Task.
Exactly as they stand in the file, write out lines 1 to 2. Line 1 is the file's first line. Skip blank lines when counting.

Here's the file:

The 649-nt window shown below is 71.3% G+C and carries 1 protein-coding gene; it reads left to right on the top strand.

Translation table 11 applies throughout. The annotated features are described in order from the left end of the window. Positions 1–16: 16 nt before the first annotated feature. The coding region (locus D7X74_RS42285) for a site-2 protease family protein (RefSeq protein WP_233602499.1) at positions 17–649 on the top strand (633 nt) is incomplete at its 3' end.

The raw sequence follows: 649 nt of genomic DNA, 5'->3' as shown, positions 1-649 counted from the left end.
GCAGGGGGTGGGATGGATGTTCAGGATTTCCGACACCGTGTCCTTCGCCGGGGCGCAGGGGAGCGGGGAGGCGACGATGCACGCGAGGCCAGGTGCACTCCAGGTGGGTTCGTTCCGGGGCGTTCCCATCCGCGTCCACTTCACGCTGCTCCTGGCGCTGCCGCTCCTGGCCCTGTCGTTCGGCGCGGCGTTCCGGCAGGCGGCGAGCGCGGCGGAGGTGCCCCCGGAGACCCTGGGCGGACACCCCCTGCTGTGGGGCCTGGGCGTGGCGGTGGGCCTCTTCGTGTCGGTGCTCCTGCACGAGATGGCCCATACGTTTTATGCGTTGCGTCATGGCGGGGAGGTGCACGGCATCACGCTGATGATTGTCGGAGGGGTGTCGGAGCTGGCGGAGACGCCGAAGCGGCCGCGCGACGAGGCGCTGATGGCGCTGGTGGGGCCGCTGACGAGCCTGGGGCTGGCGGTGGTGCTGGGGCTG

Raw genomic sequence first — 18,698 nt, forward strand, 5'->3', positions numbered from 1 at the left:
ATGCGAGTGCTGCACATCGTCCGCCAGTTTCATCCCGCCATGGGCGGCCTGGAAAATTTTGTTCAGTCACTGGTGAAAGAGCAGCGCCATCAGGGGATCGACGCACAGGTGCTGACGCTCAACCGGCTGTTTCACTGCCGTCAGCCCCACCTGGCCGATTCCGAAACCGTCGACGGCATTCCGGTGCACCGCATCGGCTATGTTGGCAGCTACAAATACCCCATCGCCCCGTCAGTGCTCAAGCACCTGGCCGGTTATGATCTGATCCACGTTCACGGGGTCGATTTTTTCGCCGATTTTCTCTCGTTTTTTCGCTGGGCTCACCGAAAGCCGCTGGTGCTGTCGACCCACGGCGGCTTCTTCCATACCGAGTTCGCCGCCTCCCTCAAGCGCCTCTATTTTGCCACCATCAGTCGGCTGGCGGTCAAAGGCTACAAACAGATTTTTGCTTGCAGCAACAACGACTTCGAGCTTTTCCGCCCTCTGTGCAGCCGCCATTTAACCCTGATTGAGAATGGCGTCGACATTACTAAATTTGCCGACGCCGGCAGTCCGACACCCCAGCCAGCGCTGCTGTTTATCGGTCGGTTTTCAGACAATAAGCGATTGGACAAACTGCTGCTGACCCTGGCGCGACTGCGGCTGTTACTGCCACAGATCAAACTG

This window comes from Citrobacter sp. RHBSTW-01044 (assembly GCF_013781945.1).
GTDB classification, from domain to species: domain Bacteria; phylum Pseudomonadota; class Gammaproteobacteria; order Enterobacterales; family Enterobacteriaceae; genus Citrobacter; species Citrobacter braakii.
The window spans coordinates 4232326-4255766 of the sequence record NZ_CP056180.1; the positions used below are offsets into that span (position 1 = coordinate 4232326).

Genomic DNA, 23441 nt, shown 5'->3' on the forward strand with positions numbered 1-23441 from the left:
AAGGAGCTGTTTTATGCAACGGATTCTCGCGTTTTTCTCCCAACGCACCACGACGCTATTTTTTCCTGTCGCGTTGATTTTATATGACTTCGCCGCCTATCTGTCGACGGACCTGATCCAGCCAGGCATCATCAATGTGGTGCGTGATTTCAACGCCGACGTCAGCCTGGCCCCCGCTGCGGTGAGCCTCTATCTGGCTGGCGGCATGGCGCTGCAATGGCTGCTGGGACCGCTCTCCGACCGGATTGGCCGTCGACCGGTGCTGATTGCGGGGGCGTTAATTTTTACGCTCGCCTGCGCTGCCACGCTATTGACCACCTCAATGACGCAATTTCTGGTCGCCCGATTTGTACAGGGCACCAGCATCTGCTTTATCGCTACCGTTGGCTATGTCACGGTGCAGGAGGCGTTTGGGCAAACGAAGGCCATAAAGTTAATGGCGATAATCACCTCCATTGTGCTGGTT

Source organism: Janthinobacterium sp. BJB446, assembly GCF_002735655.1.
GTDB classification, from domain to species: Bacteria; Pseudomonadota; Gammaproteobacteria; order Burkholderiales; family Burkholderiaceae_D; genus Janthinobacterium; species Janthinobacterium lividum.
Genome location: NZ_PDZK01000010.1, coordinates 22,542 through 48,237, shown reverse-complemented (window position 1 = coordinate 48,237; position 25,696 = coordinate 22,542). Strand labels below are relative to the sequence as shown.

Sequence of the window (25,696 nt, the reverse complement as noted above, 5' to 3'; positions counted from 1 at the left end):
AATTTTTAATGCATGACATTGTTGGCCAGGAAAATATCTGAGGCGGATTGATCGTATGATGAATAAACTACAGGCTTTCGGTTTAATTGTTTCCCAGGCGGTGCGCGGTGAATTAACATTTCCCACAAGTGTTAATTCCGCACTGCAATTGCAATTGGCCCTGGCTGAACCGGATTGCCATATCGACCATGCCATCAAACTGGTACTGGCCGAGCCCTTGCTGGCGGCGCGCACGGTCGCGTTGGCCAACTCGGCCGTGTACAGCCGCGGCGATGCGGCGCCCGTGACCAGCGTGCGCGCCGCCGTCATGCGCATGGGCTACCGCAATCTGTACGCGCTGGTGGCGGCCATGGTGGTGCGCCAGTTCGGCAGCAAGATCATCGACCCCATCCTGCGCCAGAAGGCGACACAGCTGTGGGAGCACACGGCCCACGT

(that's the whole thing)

The 649-nt window shown below is 71.3% G+C and carries 1 protein-coding gene; it reads left to right on the top strand.

Translation table 11 applies throughout. The annotated features are described in order from the left end of the window. Positions 1–16: 16 nt before the first annotated feature. The coding region (locus D7X74_RS42285) for a site-2 protease family protein (RefSeq protein WP_233602499.1) at positions 17–649 on the top strand (633 nt) is incomplete at its 3' end.